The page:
bandwidth. As a result, system use in
future Network Integration Evaluations
(NIEs) will feature the ability for lower
echelons to tailor and reduce the number of tools.
The operational test for Increment 1’s
second release was completed at NIE
15. 2 a year ago. That test showed the
DCGS-A to be “effective, suitable and
survivable,” Col. Collins offers, although
work remained to bring systems
together across the networks. In February, the Army began to field the second
release, with its fixes to the problems
unearthed in the first one.
Commercial capabilities play a significant role in Increment 1. These include
software from several large companies
specializing in mapping and search
engines. This software underpins many
of the system’s functions. The Army is
aiming for industry to play a bigger role
in Increment 2.
The second release of Increment
1 features mostly commercial off-
the-shelf products, both hardware
and software, the colonel notes. The
prime area that is not dominated by
commercial products involves doc-
trinal threat analysis for specific
Army segments or units. Those types
of software tend not to be offered
in the commercial marketplace, he
points out, although they might be
developed by industry under contract.
The Army already is working to team
better with industry on Increment
2, Col. Collins allows. “We’ve spent
about the last 16 months doing a fairly
comprehensive analysis of (A) what
we learned from previous test reports,
(B) what we learned from user feedback and (C) our independent market
research both within the program and
outside the project manager’s office,” he
says. An examination of how other programs implemented information technology and what users want is influencing the steps leading toward Increment
2, he adds.
The Army has conducted a number
of industry days and requests for information from industry, the colonel continues. More than 200 companies have
been involved in the process, with the
Army holding more than 80 one-on-one sessions with industry. “This has
defined our full and open competition
for Increment 2,” he declares.
Three specific improvements are targeted for Increment 2. One is the data
integration layer—specifically, how
the system ingests, indexes and makes
data accessible. The second is analytics.
The Army is seeking advanced analytic
engines that help users make sense of all
the data and improve the decision cycle.
The third is the visualization element,
or the window through which the intel-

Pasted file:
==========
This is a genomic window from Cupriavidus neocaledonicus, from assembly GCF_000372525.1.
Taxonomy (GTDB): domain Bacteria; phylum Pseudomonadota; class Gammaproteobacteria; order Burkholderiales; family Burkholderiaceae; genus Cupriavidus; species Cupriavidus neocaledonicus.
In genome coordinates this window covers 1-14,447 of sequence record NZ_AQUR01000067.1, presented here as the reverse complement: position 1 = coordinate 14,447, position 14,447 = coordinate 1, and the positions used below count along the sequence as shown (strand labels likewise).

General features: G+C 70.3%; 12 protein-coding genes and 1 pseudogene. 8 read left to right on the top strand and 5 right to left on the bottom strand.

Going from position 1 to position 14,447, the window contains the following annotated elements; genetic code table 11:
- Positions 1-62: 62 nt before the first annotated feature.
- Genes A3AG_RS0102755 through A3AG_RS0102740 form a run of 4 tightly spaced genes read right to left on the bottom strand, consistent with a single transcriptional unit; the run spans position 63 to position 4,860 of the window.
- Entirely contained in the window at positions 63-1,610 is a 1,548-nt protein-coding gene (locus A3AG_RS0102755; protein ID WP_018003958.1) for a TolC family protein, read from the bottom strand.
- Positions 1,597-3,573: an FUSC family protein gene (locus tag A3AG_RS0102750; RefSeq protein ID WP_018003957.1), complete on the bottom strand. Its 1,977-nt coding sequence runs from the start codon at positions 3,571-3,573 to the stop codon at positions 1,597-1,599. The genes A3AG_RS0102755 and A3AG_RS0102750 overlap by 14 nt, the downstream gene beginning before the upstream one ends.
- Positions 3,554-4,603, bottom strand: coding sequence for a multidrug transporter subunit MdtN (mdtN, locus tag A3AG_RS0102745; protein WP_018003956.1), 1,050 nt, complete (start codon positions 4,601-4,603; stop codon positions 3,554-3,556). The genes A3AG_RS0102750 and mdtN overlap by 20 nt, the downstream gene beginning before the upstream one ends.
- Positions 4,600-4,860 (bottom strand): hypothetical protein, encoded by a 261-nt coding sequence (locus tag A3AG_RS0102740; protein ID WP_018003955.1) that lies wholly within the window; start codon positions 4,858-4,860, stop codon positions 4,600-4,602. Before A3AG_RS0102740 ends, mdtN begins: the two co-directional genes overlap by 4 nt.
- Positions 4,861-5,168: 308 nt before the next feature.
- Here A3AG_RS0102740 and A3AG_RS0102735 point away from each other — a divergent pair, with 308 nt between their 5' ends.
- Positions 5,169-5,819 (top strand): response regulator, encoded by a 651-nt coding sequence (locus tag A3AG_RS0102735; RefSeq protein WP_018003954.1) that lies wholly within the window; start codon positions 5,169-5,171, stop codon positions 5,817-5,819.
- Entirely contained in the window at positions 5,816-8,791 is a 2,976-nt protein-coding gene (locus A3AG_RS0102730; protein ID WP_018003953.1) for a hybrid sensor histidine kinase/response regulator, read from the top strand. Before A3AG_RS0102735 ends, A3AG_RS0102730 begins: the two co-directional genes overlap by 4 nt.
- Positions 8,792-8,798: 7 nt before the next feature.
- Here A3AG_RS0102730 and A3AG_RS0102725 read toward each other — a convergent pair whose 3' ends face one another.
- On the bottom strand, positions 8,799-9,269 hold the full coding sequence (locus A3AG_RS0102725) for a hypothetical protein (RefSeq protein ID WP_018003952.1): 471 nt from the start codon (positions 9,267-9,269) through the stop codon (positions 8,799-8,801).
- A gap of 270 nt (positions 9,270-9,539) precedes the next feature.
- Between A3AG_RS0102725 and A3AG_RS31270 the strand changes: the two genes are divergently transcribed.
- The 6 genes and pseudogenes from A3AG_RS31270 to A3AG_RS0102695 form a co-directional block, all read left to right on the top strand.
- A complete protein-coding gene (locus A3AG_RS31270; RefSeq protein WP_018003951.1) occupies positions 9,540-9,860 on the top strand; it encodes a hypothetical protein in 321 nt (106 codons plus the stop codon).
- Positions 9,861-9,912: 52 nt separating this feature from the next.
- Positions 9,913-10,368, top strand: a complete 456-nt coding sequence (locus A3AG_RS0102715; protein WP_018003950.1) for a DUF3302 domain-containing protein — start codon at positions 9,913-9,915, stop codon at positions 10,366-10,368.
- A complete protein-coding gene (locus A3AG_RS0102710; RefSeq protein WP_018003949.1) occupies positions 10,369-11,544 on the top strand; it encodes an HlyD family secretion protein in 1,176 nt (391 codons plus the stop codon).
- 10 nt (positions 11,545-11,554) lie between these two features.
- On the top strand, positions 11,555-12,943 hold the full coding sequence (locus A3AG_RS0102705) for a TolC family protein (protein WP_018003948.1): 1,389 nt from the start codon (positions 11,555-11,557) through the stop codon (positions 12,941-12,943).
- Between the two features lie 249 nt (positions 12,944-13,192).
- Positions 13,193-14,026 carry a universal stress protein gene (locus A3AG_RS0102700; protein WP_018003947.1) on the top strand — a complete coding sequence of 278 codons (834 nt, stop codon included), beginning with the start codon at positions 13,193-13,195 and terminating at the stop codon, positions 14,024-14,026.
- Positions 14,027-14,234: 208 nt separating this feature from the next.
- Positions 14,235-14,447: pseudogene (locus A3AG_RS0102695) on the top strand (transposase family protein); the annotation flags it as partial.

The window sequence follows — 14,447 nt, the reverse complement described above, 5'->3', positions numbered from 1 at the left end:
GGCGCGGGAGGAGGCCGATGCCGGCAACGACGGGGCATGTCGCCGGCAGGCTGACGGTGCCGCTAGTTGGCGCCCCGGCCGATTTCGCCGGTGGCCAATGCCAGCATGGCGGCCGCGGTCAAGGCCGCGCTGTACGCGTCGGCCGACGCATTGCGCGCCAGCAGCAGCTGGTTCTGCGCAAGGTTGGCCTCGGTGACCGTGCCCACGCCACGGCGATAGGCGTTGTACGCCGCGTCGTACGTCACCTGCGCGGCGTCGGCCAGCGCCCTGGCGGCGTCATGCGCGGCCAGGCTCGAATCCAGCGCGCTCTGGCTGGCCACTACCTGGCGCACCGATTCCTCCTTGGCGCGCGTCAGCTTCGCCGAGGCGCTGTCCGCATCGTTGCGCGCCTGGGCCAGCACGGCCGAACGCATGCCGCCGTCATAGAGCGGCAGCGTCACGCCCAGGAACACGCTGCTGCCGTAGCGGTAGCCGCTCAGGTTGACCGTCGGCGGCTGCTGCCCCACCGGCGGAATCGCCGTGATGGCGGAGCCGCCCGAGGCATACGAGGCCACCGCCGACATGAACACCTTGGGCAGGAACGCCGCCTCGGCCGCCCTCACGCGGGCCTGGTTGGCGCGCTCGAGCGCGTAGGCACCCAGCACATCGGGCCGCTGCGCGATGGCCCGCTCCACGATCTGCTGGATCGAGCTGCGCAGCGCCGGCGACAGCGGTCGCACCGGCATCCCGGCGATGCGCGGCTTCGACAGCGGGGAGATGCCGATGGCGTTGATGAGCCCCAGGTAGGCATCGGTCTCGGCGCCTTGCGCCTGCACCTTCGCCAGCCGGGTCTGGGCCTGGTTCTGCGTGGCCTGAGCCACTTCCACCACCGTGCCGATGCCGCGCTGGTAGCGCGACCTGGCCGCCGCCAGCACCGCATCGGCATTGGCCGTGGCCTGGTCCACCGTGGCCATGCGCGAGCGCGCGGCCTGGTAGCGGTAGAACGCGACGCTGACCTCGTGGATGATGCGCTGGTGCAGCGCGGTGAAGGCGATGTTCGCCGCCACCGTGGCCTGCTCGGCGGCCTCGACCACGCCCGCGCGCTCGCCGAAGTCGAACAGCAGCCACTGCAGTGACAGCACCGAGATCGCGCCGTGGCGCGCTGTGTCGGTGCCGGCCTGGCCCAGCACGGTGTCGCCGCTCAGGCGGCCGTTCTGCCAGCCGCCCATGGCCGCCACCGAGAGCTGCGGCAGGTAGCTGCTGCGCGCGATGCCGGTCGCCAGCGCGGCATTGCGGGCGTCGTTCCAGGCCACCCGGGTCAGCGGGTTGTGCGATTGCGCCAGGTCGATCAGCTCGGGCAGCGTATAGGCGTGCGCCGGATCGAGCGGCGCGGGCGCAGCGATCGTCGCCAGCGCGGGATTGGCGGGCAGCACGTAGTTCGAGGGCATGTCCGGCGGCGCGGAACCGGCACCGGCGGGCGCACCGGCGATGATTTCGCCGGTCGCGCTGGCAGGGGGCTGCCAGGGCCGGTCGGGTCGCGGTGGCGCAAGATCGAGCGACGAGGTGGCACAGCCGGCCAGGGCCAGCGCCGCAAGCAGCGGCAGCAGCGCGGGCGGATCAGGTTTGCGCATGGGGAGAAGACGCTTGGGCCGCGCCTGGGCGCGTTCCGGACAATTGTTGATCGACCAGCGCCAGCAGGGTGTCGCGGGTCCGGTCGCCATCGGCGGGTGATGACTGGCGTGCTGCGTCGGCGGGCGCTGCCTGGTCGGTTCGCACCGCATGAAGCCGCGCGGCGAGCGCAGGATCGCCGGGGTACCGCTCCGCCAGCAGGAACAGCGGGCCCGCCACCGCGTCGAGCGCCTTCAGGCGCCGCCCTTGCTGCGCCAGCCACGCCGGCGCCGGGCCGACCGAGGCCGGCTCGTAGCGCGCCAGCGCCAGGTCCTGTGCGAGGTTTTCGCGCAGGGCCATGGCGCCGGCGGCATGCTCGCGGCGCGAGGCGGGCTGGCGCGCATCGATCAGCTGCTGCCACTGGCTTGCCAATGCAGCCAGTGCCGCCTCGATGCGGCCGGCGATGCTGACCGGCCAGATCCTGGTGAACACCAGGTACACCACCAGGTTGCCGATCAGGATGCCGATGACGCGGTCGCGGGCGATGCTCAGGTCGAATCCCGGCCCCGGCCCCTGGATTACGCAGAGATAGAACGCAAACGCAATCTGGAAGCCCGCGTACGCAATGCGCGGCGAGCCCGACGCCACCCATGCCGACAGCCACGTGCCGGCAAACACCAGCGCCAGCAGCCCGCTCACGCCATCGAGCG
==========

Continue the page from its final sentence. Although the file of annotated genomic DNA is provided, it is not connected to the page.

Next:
ligence analyst views all the data.
Another advance will be to tap into
big data and the alignment of the Intelligence Community Information Technology Initiative (ICITE) and its cloud
initiatives. Increment 2 also should
allow scaling of the DCGS-A capability by echelon, so smaller units need
use only the subset of capability they
require. These assets will be vital for providing intelligence support to cyber and
for incorporating open-source data into
its intelligence product.
Col. Collins adds that industry and
Army market research agree that data
integration is the top priority. The
Army issued a request for proposals
(RFP) for Increment 2 in December,
and it is targeting a source selection
contract award for late third quarter of
fiscal year 2016.
Commercial hardware and software
require regular upgrades, which are
part of the RFP. The colonel emphasizes that the Army will ensure these
upgrades are consistent with interoperability requirements, and they will be
able to operate in the unique military
environment. For example, commercial products optimized for fiber and
Ethernet may be incompatible with a
network that often is disconnected, has
limited bandwidth and operates over
satellite with latency.
Above all, these commercial upgrades
must be cyber-hardened. Systems must
be prepared for traditional adversarial
scanning as well as actual attacks, Col.
Collins states. The aim of the system
is to provide situational understanding
under all conditions.
When Increment 2 appears, it will be
fielded at a rate of about 20 percent per
year, concurrent with Increment 1 use.
The colonel explains that Increment 1
will continue to be used until Increment
2 is ready to displace it. Meanwhile, any
hardware procured for Increment 1
must be “Increment 2 ready,” he states.
contact: Robert K. Ackerman,
A U.S. Army high-mobility, multipurpose wheeled vehicle equipped with DCGS-A serves as a
mobile intelligence station. Improvements in the system’s most recent release extended its Top
Secret enclave down to the brigade level, opening its use to more combatants in the field.